In "These Ghostly Archives 4: Looking for New England", Plath scholar Gail Crowther discusses this very doll's cradle (see pages 44-47; an image of the cradle appears on page 45). Working with the documents Plath and Hughes created is one thing: particularly those which bear evidence of both the poets such as poetry or fiction manuscripts or their address book. But this cradle is also something to which both Plath and Hughes contributed. Hughes made the cradle and Plath enameled and painted it. In Birthday Letters, Hughes called these items a "Totem", writing: "You painted little hearts on everything . . . Sometimes, off to the side, an eight-year-old's bluebird . . And on the cradle I made for a doll you painted,/Hearts" (163). As Gail stated in our paper, "Such items, we feel, belong in an archive because they are able to bring Plath alive in a unique, multi-dimensional manner. In many ways they do not feel 'of the past,' but rather very much of the present" (46-47).

In a second installment to a letter Plath wrote on 29 December 1961, she discusses a little more about the cradle, and from where the design and inspiration came. The part where Plath writes about the cradle was was edited out of Letters Home and so therefore cannot be quoted. But, the original letter is held by the Lilly Library for anyone who visits to read.

In this 29 December 1961 letter, Plath mentions that Marion Freeman sent her some copies of Woman's Day magazine which left her with a nostalgia for American-market women's magazines. Marion Freeman, sometimes called "Aunt Marion", was the mother of David and Ruth Freeman. Ruth, fondly called Ruthie in Plath's letters and diaries, was Plath's best childhood friend from Winthrop. In one of those issues of Woman's Day, Plath found the ideal design and pattern for a cradle made of wood.

In a letter to Marion Freeman dated 31 January 1962, Plath thanks her for the Woman's Day magazines and mentions how a design in one of the issues was just right for a doll's cradle they made for Frieda for Christmas. She mentioned too that that she got inspiration for the imagery she painted on the cradle -- hearts and flowers (and birds) -- from the quilting section.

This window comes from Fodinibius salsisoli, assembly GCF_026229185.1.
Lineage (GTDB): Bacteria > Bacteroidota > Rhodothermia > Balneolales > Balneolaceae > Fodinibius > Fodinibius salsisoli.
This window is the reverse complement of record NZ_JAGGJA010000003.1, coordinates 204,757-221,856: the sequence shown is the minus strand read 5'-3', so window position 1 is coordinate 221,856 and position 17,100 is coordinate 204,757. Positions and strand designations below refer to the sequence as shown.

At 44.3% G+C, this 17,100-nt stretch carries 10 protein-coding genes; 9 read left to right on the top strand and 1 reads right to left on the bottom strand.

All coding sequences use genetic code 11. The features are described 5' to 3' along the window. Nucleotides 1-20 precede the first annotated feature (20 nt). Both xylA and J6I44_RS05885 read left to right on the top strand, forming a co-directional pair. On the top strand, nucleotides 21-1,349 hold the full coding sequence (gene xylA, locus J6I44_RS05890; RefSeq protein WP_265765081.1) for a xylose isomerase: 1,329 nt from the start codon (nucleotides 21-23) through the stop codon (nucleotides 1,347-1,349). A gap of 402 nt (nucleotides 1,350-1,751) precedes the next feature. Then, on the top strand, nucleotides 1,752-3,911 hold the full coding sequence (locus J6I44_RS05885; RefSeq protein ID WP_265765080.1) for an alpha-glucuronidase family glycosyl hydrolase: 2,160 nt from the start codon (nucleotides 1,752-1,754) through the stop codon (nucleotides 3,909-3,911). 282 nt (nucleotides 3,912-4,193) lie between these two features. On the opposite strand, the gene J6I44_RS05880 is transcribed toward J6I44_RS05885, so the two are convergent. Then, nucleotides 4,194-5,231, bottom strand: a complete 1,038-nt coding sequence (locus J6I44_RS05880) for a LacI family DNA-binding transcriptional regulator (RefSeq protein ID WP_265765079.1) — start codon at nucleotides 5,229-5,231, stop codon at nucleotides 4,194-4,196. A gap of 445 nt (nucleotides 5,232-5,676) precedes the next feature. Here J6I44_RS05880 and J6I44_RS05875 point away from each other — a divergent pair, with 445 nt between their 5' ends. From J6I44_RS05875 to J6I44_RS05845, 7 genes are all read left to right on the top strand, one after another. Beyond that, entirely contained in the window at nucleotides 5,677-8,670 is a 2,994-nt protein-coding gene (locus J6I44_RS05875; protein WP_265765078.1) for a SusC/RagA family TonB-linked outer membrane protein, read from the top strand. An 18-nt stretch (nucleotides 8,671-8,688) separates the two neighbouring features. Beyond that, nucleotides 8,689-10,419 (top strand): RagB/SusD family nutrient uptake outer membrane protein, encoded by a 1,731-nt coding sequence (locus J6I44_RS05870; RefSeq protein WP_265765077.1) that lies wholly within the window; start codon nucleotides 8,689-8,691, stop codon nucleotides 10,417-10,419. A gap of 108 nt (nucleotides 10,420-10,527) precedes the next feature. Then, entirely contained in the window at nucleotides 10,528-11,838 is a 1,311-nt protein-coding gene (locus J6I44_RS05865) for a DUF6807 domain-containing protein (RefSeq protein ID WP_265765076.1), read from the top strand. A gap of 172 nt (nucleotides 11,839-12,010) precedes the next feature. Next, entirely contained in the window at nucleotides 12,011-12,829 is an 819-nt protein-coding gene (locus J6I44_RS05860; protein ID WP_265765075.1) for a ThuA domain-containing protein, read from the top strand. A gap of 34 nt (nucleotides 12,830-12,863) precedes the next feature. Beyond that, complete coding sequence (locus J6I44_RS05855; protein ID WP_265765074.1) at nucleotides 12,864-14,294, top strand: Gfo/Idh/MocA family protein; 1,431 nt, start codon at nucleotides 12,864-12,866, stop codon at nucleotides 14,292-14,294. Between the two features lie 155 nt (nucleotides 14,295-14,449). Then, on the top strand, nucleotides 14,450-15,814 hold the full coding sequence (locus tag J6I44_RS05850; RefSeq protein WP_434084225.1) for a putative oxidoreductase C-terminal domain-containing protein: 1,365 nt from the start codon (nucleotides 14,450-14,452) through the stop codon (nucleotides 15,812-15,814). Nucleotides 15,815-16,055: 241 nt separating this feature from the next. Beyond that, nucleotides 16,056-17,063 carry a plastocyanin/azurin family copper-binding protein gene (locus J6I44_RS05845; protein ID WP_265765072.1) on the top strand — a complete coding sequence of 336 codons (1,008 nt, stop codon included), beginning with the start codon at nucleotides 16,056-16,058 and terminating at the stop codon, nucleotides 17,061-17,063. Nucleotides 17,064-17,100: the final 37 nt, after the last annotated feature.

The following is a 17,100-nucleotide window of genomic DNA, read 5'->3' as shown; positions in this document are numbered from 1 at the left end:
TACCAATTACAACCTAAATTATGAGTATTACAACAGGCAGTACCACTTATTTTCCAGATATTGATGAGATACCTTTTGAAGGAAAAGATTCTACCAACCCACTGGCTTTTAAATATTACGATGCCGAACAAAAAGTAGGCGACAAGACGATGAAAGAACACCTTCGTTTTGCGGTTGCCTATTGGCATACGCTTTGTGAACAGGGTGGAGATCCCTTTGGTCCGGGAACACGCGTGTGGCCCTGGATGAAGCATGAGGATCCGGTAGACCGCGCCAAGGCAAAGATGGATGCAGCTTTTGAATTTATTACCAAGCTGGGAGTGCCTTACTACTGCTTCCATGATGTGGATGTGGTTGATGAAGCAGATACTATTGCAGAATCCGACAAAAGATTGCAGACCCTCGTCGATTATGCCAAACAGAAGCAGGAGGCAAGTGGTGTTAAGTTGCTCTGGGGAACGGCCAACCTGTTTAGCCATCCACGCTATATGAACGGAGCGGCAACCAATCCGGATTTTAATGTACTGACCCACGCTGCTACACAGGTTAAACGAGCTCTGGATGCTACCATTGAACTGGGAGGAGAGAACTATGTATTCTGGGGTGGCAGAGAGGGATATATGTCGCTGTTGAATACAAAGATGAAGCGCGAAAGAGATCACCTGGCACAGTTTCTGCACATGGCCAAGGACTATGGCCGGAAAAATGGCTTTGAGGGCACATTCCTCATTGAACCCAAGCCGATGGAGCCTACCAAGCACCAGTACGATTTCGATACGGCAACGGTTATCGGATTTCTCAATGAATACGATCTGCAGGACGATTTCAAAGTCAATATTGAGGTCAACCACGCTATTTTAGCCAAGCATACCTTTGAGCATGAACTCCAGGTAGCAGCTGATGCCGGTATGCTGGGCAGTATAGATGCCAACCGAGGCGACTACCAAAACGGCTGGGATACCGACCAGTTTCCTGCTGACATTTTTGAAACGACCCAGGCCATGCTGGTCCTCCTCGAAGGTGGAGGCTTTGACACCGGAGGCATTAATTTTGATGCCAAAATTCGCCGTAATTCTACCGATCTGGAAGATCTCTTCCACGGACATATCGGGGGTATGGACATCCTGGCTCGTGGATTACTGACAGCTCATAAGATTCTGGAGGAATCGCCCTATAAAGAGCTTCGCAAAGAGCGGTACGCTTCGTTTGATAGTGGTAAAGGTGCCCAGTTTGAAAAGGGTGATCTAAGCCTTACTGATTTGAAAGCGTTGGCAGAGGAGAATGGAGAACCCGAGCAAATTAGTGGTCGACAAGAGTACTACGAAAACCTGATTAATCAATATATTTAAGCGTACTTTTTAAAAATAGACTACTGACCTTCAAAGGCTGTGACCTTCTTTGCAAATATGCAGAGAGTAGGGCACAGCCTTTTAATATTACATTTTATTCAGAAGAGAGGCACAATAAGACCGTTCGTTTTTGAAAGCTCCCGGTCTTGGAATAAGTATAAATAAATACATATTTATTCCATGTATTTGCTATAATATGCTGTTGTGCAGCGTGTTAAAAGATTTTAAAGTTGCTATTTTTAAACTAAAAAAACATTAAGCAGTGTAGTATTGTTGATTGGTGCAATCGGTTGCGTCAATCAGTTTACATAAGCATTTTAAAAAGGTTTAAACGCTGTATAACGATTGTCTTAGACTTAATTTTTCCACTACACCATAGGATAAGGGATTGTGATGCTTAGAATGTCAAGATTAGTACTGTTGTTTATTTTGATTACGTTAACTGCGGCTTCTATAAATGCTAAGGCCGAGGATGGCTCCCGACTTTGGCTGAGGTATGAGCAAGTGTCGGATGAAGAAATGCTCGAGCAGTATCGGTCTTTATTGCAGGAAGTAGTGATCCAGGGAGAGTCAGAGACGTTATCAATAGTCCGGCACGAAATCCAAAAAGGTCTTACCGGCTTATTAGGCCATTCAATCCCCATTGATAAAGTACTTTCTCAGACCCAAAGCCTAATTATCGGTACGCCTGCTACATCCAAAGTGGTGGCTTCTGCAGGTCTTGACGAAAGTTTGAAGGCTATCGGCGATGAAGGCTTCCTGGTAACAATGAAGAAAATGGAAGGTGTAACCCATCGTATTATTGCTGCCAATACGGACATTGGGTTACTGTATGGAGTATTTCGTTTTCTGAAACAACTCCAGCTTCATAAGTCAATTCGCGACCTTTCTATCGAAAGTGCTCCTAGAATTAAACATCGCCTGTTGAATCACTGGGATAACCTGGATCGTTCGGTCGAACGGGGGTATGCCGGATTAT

This got me thinking: which issue of Woman's Day was it? I found via a search on eBay that the November 1961 issue had a big Christmas section in it, and so started there. By chance (or luck), I had to look no further as the seller of the item confirmed to me that the November 1961 issue had the instructions for building a cradle.

The quilting section Plath referred to was on page 39; a photograph of a cradle on page 44; and the instructions on cutting the wood and assembly on page 105. As you will see in the images below, Plath made her own of the flowers and used the colors and general shapes to inspire the hearts, sun, and decorative flourishes, but the bluebird is just about spot-on.

Page 39, note blue bird and flowers at right
Page 44, see cradle at left-center
Page 105, instructions

Plath also painted hearts and flowers on a chair, a wastebasket, and table. These four household items are held by Smith College; and a color image of them was recently reproduced in Elizabeth Sigmund and Gail Crowther's Sylvia Plath in Devon: A Year's Turning (2014).